2014 September 04 Thursday
2007 Incomes: The Good Old Days For 90+ Percent Of Americans

A report from the US Federal Reserve, Survey of Consumer Finance, finds that only the top end have recovered their incomes back to levels they had before the big recession and financial crisis took hold in 2008.

“Families defined as middle to upper-middle class (which fall between the 40th and 90th income percentiles) “saw little change in average real incomes” between 2010 and 2013 and consequently have failed to recover the losses experienced between 2007 and 2010, the report said..

Do not be complacent about your career. Find a way up or you are going to go down.

Sharply declining incomes for those on the lower cognitive rungs.

The always observed correlation between education and income were as pronounced as ever, with median income for those with a high school diploma or less falling between 6% and 9%, and for those without a high-school diploma falling 17%. Those with a college degree saw income improve, but not much, just 1%.

The US middle class peaked in the late 1990s,

Median household income in 2012 was $51,017, meaning that half of all households make less than that number. Adjusted for inflation, that number is about $7,000 below where it stood in the late 1990s.

The full report is here.

People who lose their jobs get back into the economy at a lower rung.

New York -- Jobs gained during the economic recovery from the Great Recession pay an average 23% less than the jobs lost during the recession according to a new report released today by The U.S. Conference of Mayors (USCM) under the leadership of President Sacramento Mayor Kevin Johnson. The annual wage in sectors where jobs were lost during the downturn was $61,637, but new jobs gained through the second quarter of 2014 showed average wages of only $47,171. This wage gap represents $93 billion in lost wages.

Under a similar analysis conducted by the Conference of Mayors during the 2001-2002 recession, the wage gap was only 12% compared to the current 23% -- meaning the wage gap has nearly doubled from one recession to the next.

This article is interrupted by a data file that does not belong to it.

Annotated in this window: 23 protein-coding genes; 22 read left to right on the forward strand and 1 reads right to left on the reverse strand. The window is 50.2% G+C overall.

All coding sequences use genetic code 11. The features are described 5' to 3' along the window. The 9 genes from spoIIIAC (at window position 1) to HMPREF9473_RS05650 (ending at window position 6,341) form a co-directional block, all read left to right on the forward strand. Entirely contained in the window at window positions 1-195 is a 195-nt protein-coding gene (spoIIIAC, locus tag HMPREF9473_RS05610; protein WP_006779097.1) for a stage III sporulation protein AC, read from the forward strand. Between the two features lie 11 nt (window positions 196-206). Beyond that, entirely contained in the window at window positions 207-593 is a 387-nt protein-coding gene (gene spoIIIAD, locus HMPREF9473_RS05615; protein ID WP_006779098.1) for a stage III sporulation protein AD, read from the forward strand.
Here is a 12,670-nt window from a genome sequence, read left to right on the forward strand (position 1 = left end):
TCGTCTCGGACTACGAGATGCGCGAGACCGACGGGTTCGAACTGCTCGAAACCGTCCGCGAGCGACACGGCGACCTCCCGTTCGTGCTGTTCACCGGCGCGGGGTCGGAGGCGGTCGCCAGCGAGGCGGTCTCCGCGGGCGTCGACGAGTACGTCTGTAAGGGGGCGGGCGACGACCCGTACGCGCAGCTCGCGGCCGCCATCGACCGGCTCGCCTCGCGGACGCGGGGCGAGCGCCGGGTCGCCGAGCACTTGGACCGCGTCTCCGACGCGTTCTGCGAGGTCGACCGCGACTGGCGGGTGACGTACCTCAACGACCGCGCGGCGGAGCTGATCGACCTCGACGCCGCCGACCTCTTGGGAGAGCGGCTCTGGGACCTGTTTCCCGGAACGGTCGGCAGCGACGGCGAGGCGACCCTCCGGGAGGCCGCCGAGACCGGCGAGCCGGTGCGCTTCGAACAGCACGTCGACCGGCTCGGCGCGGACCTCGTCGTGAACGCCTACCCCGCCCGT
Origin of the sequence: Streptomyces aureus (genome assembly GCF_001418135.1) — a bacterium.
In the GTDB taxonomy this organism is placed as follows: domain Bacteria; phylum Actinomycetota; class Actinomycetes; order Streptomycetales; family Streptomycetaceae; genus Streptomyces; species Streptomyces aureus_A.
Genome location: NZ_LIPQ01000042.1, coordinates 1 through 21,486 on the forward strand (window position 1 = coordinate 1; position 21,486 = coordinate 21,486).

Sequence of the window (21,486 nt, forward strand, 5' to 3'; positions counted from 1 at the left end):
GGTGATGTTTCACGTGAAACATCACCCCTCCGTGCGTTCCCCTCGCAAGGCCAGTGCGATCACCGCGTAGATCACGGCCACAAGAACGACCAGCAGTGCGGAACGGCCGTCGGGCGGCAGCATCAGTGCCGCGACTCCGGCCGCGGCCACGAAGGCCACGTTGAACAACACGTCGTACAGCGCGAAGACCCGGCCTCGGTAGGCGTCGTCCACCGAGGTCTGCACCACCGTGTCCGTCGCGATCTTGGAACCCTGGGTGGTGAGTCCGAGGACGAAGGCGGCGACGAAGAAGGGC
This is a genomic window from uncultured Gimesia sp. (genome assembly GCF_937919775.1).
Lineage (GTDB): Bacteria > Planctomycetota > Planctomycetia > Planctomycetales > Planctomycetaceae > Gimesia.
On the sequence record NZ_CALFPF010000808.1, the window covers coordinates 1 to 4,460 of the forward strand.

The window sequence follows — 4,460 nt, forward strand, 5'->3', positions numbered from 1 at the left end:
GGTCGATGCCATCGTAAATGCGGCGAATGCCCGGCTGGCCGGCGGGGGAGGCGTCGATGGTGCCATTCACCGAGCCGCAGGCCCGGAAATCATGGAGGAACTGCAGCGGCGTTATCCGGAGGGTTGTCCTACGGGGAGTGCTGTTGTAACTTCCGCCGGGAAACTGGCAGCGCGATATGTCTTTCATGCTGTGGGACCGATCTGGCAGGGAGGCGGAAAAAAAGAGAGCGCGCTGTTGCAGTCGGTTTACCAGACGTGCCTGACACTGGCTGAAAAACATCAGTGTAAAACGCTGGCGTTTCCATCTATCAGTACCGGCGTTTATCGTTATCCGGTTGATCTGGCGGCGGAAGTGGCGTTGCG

If you lost your job could you get another one that pays as well? If the answer No then think hard about how to change that.

Share |      By Randall Parker at 2014 September 04 08:57 PM 


Comments
Jim said at September 5, 2014 6:09 AM:

"Sharply declining incomes for those on the lower cognitive rungs." So our elites want to bring in millions of unskilled workers with average IQ's below 90.

Wolf-Dog said at September 5, 2014 12:53 PM:

Randall Parker said: If you lost your job could you get another one that pays as well? If the answer No then think hard about how to change that.

-----

In 2013 the overall US trade deficit was -$476 billion, which represents approximately 3 % of the GDP.

But if we break down the deficit according to countries, the 2013 US trading deficits (goods only) were as follows. Against China the 2013 US trade deficit (goods only) was -$318 billion, against Japan the deficit (goods only without services) was -$73 billion, and against the European Union the trade deficit (goods only) was -$125 billion. Thus, most of the US trading deficit is against China, Japan and the EU.

This seems to explain most Americans have declining salaries. But in China, the salaries and prosperity in general are actually increasing because they have a trade surplus.

Lot said at September 6, 2014 5:11 PM:

"In 2013 the overall US trade deficit was -$476 billion"